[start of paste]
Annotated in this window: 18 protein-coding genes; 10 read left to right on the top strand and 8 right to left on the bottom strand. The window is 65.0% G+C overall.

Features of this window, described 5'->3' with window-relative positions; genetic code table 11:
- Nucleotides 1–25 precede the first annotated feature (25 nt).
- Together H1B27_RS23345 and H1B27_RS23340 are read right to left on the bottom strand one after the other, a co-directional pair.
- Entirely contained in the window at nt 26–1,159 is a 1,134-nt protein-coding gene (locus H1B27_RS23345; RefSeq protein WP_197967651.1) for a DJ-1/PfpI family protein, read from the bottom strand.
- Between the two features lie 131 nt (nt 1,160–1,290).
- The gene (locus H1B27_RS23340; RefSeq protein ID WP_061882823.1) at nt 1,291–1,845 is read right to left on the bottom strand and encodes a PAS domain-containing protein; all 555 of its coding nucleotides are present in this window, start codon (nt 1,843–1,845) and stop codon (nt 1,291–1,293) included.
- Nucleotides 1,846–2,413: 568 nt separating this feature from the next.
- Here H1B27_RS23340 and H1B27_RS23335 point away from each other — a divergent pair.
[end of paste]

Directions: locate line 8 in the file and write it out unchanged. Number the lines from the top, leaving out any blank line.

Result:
- Nucleotides 1,846–2,413: 568 nt separating this feature from the next.